Warmed by Ann’s delightful hot breakfast and basking in Ann and Jerry’s enthusiastic hospitality I gladly took to raking the winter’s deposits of leaves and branches that littered the grounds between their three or four small cabins. Everything was heavy with April’s rains but the fresh smell of the work made it a treat. The warmth of Ann’s pancakes was joined by the heat of physical activity. Jerry joined me, filled with instructions and what help he could manage. It was a delight.
That evening Jerry asked if I played chess and soon the board was between us. Jerry did love to play chess and both Jerry and Ann loved to chat. After a week on the road their home was so warm and their company so welcome, I reveled in it. And I got better at chess!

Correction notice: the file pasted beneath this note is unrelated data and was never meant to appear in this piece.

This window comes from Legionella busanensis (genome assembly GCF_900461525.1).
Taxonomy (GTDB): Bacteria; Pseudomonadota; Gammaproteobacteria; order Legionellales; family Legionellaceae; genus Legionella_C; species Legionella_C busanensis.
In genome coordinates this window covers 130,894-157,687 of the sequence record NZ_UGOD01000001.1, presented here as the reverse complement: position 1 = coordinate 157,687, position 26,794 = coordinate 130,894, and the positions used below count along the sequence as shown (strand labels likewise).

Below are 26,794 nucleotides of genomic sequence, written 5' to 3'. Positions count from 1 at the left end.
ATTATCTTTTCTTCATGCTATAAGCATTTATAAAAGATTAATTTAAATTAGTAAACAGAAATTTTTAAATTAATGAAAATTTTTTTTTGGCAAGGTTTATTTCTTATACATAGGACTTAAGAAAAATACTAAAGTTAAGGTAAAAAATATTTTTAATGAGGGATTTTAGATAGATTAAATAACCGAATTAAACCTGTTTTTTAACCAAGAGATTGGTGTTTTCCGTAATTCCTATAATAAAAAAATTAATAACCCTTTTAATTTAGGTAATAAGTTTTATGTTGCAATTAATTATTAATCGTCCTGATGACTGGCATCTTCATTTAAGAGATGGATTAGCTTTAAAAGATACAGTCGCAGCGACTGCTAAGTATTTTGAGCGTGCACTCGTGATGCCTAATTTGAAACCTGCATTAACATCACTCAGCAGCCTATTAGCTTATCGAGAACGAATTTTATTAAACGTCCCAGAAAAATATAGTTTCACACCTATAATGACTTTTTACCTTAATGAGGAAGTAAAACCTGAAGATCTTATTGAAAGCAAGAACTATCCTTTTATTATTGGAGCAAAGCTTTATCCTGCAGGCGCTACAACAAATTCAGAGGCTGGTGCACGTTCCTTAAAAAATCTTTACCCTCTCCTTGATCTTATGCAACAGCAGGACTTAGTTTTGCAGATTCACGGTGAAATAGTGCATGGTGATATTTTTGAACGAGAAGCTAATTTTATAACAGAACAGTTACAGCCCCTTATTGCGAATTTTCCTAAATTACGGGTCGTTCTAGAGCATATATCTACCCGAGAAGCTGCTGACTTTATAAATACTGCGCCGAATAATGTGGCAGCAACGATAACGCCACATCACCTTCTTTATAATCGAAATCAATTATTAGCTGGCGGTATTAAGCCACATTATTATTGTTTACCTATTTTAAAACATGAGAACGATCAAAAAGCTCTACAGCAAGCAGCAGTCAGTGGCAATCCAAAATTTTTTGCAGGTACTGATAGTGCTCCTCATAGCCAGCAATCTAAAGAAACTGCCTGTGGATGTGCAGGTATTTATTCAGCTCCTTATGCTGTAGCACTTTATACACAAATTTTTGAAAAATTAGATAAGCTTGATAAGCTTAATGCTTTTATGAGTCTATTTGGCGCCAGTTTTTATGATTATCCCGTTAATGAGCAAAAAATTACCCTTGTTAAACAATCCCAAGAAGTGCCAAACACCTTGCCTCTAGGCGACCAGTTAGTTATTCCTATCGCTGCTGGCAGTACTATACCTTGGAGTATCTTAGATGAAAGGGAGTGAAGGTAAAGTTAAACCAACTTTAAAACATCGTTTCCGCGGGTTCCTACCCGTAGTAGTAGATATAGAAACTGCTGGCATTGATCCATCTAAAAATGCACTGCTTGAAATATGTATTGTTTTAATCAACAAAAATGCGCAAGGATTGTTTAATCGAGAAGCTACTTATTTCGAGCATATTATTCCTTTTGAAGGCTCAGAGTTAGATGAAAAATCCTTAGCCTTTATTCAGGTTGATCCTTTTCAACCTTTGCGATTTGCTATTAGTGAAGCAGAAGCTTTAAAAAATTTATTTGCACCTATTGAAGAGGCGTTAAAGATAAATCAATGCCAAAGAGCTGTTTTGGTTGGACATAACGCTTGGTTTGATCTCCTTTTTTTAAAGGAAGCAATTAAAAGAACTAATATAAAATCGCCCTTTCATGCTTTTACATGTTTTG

It turned out Jerry had spent some time in Idaho back in his youth, cowboying around Pocatello. He and Ann were from the era of the Great Depression and I was a young buck hitch hiking around the country in 1969, no doubt a hippie with a haircut.
“Well, yea,” Jerry said. “We knew all about marijuana when I was working in Idaho. It was a weed along the streams. All we knew was to keep the cows out of it or they’d fall down. Didn’t occur to us to try smoking it—and it’s probably a good thing we didn’t!” Ann joined us in a good laugh.
The Viet Nam war came up, of course. And the question of how I could be out living on the road, being of draft age and all. I told them I’d been deemed too immoral to fight in that war and told the story of checking the “homosexual tendencies” box during my pre-induction physical. Like pot, being homosexual was just another perfectly natural subject to these seasoned citizens of the Pennsylvania mountains.
That night I enjoyed the comforts of one of Ann and Jerry’s cabins. The bed, so warm and soft after a week sleeping beside the road, was heaven.
Having a desk and stationary from Ann and Jerry’s mountain retreat , I wrote a letter home. Next time I’ll share it with you.